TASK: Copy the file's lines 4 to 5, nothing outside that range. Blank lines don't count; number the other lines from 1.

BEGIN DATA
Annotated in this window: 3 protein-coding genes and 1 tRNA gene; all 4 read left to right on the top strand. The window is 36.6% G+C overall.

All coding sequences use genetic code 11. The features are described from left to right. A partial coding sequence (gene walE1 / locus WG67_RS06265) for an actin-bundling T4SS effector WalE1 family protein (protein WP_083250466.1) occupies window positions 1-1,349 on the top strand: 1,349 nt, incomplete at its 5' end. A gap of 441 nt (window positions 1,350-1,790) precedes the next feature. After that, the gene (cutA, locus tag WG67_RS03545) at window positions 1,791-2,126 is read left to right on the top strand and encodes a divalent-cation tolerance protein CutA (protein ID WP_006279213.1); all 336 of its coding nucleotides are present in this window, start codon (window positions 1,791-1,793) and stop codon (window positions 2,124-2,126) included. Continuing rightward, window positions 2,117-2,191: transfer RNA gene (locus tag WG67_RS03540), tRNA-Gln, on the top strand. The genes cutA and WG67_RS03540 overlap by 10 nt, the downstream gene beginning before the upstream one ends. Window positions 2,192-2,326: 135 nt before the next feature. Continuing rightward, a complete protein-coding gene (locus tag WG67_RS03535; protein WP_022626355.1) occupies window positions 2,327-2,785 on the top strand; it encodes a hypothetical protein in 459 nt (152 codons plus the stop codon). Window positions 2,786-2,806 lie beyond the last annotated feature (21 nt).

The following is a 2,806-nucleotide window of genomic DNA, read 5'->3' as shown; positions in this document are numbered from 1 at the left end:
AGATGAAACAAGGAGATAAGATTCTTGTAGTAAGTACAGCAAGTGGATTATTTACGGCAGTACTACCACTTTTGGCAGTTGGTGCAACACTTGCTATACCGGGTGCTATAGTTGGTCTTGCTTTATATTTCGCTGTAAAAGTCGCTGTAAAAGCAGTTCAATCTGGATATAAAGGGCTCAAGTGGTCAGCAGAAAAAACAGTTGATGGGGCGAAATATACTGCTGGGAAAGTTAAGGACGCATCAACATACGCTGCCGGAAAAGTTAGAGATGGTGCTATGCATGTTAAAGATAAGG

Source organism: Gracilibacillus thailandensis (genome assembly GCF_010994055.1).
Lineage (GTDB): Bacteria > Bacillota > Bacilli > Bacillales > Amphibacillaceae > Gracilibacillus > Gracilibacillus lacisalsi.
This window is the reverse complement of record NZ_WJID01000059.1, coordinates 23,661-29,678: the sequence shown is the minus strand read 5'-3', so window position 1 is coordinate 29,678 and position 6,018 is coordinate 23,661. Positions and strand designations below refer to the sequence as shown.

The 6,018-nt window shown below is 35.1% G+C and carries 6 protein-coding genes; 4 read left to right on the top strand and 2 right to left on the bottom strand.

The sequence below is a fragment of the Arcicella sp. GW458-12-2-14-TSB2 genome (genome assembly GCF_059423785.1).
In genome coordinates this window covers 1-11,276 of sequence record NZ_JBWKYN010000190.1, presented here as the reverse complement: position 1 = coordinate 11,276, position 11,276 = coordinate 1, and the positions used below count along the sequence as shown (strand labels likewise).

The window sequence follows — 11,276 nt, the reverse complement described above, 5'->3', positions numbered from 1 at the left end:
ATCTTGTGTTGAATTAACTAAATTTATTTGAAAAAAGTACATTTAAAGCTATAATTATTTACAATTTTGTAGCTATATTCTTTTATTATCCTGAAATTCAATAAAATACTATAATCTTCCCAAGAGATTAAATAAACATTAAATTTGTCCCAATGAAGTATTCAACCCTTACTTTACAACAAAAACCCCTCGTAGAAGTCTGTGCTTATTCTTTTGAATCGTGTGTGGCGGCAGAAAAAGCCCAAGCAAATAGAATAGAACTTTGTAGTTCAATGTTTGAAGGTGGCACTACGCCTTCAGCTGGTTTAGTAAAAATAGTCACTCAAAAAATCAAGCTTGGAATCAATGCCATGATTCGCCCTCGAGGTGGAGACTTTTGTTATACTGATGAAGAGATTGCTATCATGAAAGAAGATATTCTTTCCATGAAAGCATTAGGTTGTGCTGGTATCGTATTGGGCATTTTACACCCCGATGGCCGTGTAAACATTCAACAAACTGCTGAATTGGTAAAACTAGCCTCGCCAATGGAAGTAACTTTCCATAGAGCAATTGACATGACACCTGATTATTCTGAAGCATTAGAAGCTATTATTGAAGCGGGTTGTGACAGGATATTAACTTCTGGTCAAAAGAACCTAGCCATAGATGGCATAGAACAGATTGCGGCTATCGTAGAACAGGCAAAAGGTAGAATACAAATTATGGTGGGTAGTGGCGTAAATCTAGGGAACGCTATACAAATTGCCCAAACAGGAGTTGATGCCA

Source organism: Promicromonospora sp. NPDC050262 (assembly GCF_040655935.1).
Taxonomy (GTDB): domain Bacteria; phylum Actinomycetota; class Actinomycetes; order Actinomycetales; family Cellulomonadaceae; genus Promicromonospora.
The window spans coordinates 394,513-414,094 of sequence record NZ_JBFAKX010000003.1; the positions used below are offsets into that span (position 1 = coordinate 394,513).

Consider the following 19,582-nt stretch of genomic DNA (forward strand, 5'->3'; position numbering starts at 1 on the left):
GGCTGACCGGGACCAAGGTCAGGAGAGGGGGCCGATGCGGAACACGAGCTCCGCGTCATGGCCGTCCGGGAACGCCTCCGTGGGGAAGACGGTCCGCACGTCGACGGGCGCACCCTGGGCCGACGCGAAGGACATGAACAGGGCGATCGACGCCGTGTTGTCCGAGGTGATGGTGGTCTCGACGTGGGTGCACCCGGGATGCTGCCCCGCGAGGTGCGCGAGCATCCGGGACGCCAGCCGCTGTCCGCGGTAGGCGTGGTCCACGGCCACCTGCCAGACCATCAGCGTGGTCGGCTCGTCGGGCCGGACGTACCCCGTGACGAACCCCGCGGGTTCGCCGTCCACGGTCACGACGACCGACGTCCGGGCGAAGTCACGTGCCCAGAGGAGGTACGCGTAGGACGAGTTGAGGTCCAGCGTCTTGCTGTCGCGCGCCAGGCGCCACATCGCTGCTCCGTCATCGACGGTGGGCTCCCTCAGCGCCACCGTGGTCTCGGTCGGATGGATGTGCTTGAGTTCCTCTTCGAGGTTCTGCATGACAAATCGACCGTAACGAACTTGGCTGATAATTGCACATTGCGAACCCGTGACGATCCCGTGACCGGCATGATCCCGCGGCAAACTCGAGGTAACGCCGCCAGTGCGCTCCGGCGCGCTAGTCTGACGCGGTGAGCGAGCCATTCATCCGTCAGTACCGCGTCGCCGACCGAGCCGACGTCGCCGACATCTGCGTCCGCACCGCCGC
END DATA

AGATGAAACAAGGAGATAAGATTCTTGTAGTAAGTACAGCAAGTGGATTATTTACGGCAGTACTACCACTTTTGGCAGTTGGTGCAACACTTGCTATACCGGGTGCTATAGTTGGTCTTGCTTTATATTTCGCTGTAAAAGTCGCTGTAAAAGCAGTTCAATCTGGATATAAAGGGCTCAAGTGGTCAGCAGAAAAAACAGTTGATGGGGCGAAATATACTGCTGGGAAAGTTAAGGACGCATCAACATACGCTGCCGGAAAAGTTAGAGATGGTGCTATGCATGTTAAAGATAAGG

Source organism: Gracilibacillus thailandensis (genome assembly GCF_010994055.1).